The Art of Overcommunicating

WMA Over communicating Blog

Many people believe they are clear communicators until a mishap happens. While communication in its purest form has not changed, providing and receiving information, how it is done has drastically changed. There are verbal, written, and visual avenues to convey information. What we have learned is that communicating effectively with people sometimes includes over-communicating.

This is often the case when entering a new relationship. Until you determine how to communicate and what is necessary to ensure that clear communication is achieved, overcommunication will help prevent information breakdowns or misunderstandings. And even in some long-term relationships, there might be a need for overcommunicating occasionally if a new situation arises.

There are a few ways to ensure you are communicating clearly and consistently. While it might feel like a bit much, it can help prevent miscommunication and the “I didn’t know” syndrome.

Repeat, repeat, repeat

It may be overkill, but this will keep everyone involved in a project on the same page. Set reminders to send updates or check progress. You should repeat the purpose, strategy, and the desired outcome of the project. These reminders help eliminate the need to read through long email threads, which most of us do not have time to do on a regular basis or when juggling multiple projects.

The Devil is in the Details

Providing project details can eliminate one of the most dreaded things in communication, guessing. This helps remind people of the why. For example, you have secured an interview, sent the time, targeted publication and media conducting the interview, the purpose (topic), messaging to be conveyed, and how the interview will be used (print or online). Be sure to ask if any additional details are needed. The same approach will work for a secured byline. If it is a group project with multiple people involved, share each persons’ role, what their expected contribution is to in the project, and any deadlines.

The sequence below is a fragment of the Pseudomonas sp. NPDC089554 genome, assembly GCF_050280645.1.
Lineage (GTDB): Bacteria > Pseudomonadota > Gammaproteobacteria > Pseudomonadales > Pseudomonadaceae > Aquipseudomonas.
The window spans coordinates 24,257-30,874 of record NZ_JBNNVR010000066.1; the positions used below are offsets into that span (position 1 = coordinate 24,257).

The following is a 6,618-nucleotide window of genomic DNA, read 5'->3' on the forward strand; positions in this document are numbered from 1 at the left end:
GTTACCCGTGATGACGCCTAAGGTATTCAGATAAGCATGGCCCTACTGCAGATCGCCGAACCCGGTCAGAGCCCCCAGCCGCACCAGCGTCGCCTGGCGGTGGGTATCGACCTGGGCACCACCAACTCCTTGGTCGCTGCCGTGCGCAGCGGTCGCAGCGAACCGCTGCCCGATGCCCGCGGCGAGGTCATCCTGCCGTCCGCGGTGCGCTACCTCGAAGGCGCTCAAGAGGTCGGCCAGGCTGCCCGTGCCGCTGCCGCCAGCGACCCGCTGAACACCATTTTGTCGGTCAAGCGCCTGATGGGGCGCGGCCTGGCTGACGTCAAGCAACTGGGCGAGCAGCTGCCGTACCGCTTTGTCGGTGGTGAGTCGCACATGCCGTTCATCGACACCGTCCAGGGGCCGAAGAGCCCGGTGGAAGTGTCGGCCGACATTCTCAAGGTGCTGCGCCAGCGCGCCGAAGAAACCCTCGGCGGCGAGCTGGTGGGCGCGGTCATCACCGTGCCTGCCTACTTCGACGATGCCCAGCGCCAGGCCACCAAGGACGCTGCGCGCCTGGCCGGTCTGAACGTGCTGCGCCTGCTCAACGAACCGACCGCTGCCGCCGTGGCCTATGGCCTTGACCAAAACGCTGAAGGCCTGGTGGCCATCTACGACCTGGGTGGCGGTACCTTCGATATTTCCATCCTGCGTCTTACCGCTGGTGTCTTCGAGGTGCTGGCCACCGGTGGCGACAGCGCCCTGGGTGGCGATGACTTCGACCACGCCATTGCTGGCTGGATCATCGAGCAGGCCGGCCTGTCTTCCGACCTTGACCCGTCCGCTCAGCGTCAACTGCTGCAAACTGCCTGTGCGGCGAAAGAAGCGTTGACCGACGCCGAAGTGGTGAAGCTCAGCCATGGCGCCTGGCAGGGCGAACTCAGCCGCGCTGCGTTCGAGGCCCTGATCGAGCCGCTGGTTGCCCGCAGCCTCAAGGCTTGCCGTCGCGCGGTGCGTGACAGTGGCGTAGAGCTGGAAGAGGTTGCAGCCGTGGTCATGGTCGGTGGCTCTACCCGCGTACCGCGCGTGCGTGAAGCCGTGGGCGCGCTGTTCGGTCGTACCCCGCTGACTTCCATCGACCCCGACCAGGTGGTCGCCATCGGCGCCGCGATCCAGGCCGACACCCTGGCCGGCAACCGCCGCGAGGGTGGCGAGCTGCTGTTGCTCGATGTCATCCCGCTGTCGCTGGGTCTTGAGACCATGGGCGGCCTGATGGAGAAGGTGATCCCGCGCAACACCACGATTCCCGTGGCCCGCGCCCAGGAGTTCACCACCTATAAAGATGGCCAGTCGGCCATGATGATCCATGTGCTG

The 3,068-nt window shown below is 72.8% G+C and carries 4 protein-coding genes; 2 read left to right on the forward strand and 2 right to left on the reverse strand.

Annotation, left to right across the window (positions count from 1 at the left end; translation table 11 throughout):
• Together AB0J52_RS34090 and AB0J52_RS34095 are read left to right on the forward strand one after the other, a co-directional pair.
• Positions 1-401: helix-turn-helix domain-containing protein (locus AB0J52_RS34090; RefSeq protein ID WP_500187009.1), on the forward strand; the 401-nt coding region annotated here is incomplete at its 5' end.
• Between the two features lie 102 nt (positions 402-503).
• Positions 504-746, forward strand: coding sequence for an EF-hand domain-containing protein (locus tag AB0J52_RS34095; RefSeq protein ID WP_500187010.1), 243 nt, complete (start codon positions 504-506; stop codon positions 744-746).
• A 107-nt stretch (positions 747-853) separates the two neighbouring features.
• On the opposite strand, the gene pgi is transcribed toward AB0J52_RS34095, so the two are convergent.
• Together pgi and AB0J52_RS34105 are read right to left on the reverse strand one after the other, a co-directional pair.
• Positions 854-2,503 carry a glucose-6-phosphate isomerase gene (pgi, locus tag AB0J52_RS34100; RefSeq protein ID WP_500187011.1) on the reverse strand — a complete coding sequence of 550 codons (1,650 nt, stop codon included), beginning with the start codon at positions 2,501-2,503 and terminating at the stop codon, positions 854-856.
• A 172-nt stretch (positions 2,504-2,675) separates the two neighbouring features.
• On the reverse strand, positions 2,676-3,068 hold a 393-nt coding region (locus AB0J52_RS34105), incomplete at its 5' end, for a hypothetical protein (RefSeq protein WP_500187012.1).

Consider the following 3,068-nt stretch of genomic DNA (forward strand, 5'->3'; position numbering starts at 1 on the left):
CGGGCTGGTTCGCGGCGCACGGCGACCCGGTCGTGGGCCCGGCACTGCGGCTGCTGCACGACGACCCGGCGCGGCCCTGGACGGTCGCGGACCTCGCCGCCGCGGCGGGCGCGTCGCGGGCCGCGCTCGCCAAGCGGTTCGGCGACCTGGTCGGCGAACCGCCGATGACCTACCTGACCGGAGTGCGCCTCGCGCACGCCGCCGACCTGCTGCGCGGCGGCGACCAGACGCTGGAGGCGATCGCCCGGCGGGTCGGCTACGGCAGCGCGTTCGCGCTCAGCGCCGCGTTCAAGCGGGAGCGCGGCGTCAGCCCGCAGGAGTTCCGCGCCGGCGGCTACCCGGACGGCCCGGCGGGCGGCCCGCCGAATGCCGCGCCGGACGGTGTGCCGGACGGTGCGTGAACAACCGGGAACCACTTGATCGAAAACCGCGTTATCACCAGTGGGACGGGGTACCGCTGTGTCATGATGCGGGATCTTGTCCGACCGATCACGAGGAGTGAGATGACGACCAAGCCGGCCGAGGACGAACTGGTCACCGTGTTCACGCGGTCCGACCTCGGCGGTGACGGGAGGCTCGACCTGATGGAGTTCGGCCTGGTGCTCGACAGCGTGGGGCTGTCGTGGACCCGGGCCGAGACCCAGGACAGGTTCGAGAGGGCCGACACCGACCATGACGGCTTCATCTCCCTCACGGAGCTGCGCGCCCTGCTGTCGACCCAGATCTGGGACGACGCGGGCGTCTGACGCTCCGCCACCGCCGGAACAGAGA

Use different methods of getting information to people

We are all moving fast these days. Finding the best method to communicate with someone may take some effort. Until you find out that preferred method, use all of them; phone, email, text, social media to ensure that you are communicating in a timely manner. Leave a voicemail (yes, pick up the phone and call) on every number you have for the person. Send an email to everyone involved. Text a question to clarify information. Most social media platforms have messaging capabilities as well. Using these methods shows your ability and willingness to communicate via various avenues. Tip: when communicating via text, take a screenshot of responses and send them to yourself if you need to file the communication or refer to it later.   


Call summaries can be time-consuming, but they are extremely helpful to busy executives and the teams who manage projects. Clearly share what was discussed during a call, including the status and ownership of projects. This ensures everyone stays on task and prevents anything from falling through the cracks. It also gives you an easy go-to document for tracking purposes.    

Although overcommunicating may sound like extra effort, it prevents miscommunication and provides everyone with clear instructions on what is expected of them and when. Do not look at it as being a nag, instead, you are a fixer who effectively uses communication. This is especially true with new relationships. When you have established a solid, trusting relationship, you will enjoy a rewarding client experience…all because you overcommunicated in the beginning.  

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